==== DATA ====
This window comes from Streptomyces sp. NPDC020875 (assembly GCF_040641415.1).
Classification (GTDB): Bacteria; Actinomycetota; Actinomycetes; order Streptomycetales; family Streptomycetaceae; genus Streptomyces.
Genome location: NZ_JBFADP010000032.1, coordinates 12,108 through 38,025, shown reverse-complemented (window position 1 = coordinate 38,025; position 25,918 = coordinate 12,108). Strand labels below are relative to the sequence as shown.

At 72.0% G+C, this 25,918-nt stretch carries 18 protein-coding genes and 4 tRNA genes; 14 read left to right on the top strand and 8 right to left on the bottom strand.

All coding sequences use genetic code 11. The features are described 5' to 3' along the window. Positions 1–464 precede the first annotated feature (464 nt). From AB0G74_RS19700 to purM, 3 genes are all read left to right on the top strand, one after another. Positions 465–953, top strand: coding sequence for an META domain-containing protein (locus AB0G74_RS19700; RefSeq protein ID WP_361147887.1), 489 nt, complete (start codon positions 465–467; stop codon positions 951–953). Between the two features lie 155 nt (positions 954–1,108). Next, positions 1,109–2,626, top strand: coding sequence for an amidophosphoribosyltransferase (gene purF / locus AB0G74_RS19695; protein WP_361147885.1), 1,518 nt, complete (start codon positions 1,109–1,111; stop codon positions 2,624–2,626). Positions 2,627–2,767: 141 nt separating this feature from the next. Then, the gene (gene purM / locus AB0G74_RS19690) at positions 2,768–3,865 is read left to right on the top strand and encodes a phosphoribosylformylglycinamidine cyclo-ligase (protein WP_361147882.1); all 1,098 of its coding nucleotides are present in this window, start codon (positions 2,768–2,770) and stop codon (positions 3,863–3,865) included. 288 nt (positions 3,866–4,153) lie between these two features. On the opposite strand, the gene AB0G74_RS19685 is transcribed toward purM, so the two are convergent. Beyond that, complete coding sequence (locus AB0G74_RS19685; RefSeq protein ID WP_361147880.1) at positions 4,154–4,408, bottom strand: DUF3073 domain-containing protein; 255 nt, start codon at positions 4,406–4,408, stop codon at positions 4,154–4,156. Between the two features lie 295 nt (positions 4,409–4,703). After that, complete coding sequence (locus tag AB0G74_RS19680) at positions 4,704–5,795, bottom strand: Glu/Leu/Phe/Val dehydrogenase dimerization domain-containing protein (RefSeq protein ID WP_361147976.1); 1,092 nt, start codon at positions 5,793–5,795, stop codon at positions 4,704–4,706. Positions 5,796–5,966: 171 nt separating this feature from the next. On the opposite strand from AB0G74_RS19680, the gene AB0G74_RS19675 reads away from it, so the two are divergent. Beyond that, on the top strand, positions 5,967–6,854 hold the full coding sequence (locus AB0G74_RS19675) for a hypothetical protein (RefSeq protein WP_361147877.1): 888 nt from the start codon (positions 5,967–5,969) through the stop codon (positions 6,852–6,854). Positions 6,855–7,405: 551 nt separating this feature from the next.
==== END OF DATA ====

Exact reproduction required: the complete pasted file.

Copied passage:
This window comes from Streptomyces sp. NPDC020875 (assembly GCF_040641415.1).
Classification (GTDB): Bacteria; Actinomycetota; Actinomycetes; order Streptomycetales; family Streptomycetaceae; genus Streptomyces.
Genome location: NZ_JBFADP010000032.1, coordinates 12,108 through 38,025, shown reverse-complemented (window position 1 = coordinate 38,025; position 25,918 = coordinate 12,108). Strand labels below are relative to the sequence as shown.

At 72.0% G+C, this 25,918-nt stretch carries 18 protein-coding genes and 4 tRNA genes; 14 read left to right on the top strand and 8 right to left on the bottom strand.

All coding sequences use genetic code 11. The features are described 5' to 3' along the window. Positions 1–464 precede the first annotated feature (464 nt). From AB0G74_RS19700 to purM, 3 genes are all read left to right on the top strand, one after another. Positions 465–953, top strand: coding sequence for an META domain-containing protein (locus AB0G74_RS19700; RefSeq protein ID WP_361147887.1), 489 nt, complete (start codon positions 465–467; stop codon positions 951–953). Between the two features lie 155 nt (positions 954–1,108). Next, positions 1,109–2,626, top strand: coding sequence for an amidophosphoribosyltransferase (gene purF / locus AB0G74_RS19695; protein WP_361147885.1), 1,518 nt, complete (start codon positions 1,109–1,111; stop codon positions 2,624–2,626). Positions 2,627–2,767: 141 nt separating this feature from the next. Then, the gene (gene purM / locus AB0G74_RS19690) at positions 2,768–3,865 is read left to right on the top strand and encodes a phosphoribosylformylglycinamidine cyclo-ligase (protein WP_361147882.1); all 1,098 of its coding nucleotides are present in this window, start codon (positions 2,768–2,770) and stop codon (positions 3,863–3,865) included. 288 nt (positions 3,866–4,153) lie between these two features. On the opposite strand, the gene AB0G74_RS19685 is transcribed toward purM, so the two are convergent. Beyond that, complete coding sequence (locus AB0G74_RS19685; RefSeq protein ID WP_361147880.1) at positions 4,154–4,408, bottom strand: DUF3073 domain-containing protein; 255 nt, start codon at positions 4,406–4,408, stop codon at positions 4,154–4,156. Between the two features lie 295 nt (positions 4,409–4,703). After that, complete coding sequence (locus tag AB0G74_RS19680) at positions 4,704–5,795, bottom strand: Glu/Leu/Phe/Val dehydrogenase dimerization domain-containing protein (RefSeq protein ID WP_361147976.1); 1,092 nt, start codon at positions 5,793–5,795, stop codon at positions 4,704–4,706. Positions 5,796–5,966: 171 nt separating this feature from the next. On the opposite strand from AB0G74_RS19680, the gene AB0G74_RS19675 reads away from it, so the two are divergent. Beyond that, on the top strand, positions 5,967–6,854 hold the full coding sequence (locus AB0G74_RS19675) for a hypothetical protein (RefSeq protein WP_361147877.1): 888 nt from the start codon (positions 5,967–5,969) through the stop codon (positions 6,852–6,854). Positions 6,855–7,405: 551 nt separating this feature from the next.